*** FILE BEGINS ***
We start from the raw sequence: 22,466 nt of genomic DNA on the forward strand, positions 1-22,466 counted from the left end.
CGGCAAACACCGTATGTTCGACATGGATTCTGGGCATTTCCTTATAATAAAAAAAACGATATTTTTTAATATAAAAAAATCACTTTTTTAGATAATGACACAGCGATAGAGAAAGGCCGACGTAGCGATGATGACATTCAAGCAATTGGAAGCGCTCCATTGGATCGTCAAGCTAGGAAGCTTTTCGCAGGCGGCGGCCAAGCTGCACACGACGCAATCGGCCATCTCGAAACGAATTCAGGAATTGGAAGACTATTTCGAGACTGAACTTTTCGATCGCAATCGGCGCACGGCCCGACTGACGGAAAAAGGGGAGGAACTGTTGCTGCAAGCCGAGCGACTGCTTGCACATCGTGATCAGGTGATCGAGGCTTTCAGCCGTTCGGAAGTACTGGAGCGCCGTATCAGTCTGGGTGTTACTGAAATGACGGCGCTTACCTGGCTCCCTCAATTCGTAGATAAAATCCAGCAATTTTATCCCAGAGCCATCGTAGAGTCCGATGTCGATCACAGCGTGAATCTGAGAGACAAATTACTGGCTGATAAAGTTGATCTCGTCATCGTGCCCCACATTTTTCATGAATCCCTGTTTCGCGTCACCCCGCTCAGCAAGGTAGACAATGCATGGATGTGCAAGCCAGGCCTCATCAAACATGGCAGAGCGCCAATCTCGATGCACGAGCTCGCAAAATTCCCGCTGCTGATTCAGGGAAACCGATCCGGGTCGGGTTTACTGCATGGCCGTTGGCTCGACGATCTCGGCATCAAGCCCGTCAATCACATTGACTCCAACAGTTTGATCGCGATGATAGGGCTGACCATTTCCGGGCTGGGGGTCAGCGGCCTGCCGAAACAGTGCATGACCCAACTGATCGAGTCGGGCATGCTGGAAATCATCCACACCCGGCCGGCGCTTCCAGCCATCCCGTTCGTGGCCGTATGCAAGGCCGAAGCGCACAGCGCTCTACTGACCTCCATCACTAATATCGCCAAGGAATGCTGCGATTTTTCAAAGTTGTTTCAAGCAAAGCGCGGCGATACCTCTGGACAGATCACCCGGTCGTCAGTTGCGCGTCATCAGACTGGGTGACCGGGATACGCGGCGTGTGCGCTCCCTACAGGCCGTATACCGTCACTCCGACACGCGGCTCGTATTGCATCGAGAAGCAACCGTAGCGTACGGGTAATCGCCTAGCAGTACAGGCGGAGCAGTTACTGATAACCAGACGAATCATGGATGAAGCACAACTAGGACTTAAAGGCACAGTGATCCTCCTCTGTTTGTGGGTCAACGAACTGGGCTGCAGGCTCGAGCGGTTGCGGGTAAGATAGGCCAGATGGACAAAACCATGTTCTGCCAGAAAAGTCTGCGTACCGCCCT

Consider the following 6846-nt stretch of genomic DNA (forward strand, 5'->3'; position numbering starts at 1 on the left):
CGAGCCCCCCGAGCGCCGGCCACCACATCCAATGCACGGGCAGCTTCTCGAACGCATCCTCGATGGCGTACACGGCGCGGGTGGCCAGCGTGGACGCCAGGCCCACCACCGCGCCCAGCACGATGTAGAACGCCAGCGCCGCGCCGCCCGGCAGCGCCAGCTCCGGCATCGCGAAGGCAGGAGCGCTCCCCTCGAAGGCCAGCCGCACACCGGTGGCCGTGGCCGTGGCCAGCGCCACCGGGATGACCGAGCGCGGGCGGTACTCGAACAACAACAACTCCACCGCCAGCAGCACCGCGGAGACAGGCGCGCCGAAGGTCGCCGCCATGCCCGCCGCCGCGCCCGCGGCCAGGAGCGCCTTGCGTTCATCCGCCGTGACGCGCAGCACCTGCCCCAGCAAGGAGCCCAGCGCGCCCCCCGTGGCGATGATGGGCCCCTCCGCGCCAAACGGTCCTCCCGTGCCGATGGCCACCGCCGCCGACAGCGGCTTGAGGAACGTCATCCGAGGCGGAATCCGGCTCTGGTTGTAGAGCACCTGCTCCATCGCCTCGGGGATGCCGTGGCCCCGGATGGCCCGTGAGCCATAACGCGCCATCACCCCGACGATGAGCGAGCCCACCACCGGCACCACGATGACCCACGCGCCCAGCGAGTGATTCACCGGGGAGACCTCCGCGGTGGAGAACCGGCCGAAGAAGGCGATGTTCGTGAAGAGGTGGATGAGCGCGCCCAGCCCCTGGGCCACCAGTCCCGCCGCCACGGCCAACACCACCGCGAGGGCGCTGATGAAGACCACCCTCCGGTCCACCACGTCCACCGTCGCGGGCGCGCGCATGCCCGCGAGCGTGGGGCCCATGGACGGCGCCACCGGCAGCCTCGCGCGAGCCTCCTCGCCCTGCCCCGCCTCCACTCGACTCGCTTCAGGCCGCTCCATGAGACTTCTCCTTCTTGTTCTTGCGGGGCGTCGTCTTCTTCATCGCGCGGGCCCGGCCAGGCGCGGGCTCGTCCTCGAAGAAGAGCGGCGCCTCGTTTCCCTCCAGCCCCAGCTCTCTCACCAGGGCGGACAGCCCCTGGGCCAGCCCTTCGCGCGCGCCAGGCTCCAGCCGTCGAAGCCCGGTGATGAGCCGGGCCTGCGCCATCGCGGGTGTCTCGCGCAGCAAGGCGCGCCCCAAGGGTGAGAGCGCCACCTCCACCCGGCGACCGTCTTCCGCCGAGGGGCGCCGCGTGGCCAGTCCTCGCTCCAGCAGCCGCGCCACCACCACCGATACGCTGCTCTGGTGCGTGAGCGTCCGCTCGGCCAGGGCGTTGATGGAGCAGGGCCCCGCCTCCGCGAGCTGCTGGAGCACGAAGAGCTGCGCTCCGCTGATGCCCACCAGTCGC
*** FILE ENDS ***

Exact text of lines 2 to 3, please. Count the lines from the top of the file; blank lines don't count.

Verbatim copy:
CGGCAAACACCGTATGTTCGACATGGATTCTGGGCATTTCCTTATAATAAAAAAAACGATATTTTTTAATATAAAAAAATCACTTTTTTAGATAATGACACAGCGATAGAGAAAGGCCGACGTAGCGATGATGACATTCAAGCAATTGGAAGCGCTCCATTGGATCGTCAAGCTAGGAAGCTTTTCGCAGGCGGCGGCCAAGCTGCACACGACGCAATCGGCCATCTCGAAACGAATTCAGGAATTGGAAGACTATTTCGAGACTGAACTTTTCGATCGCAATCGGCGCACGGCCCGACTGACGGAAAAAGGGGAGGAACTGTTGCTGCAAGCCGAGCGACTGCTTGCACATCGTGATCAGGTGATCGAGGCTTTCAGCCGTTCGGAAGTACTGGAGCGCCGTATCAGTCTGGGTGTTACTGAAATGACGGCGCTTACCTGGCTCCCTCAATTCGTAGATAAAATCCAGCAATTTTATCCCAGAGCCATCGTAGAGTCCGATGTCGATCACAGCGTGAATCTGAGAGACAAATTACTGGCTGATAAAGTTGATCTCGTCATCGTGCCCCACATTTTTCATGAATCCCTGTTTCGCGTCACCCCGCTCAGCAAGGTAGACAATGCATGGATGTGCAAGCCAGGCCTCATCAAACATGGCAGAGCGCCAATCTCGATGCACGAGCTCGCAAAATTCCCGCTGCTGATTCAGGGAAACCGATCCGGGTCGGGTTTACTGCATGGCCGTTGGCTCGACGATCTCGGCATCAAGCCCGTCAATCACATTGACTCCAACAGTTTGATCGCGATGATAGGGCTGACCATTTCCGGGCTGGGGGTCAGCGGCCTGCCGAAACAGTGCATGACCCAACTGATCGAGTCGGGCATGCTGGAAATCATCCACACCCGGCCGGCGCTTCCAGCCATCCCGTTCGTGGCCGTATGCAAGGCCGAAGCGCACAGCGCTCTACTGACCTCCATCACTAATATCGCCAAGGAATGCTGCGATTTTTCAAAGTTGTTTCAAGCAAAGCGCGGCGATACCTCTGGACAGATCACCCGGTCGTCAGTTGCGCGTCATCAGACTGGGTGACCGGGATACGCGGCGTGTGCGCTCCCTACAGGCCGTATACCGTCACTCCGACACGCGGCTCGTATTGCATCGAGAAGCAACCGTAGCGTACGGGTAATCGCCTAGCAGTACAGGCGGAGCAGTTACTGATAACCAGACGAATCATGGATGAAGCACAACTAGGACTTAAAGGCACAGTGATCCTCCTCTGTTTGTGGGTCAACGAACTGGGCTGCAGGCTCGAGCGGTTGCGGGTAAGATAGGCCAGATGGACAAAACCATGTTCTGCCAGAAAAGTCTGCGTACCGCCCT

Consider the following 6846-nt stretch of genomic DNA (forward strand, 5'->3'; position numbering starts at 1 on the left):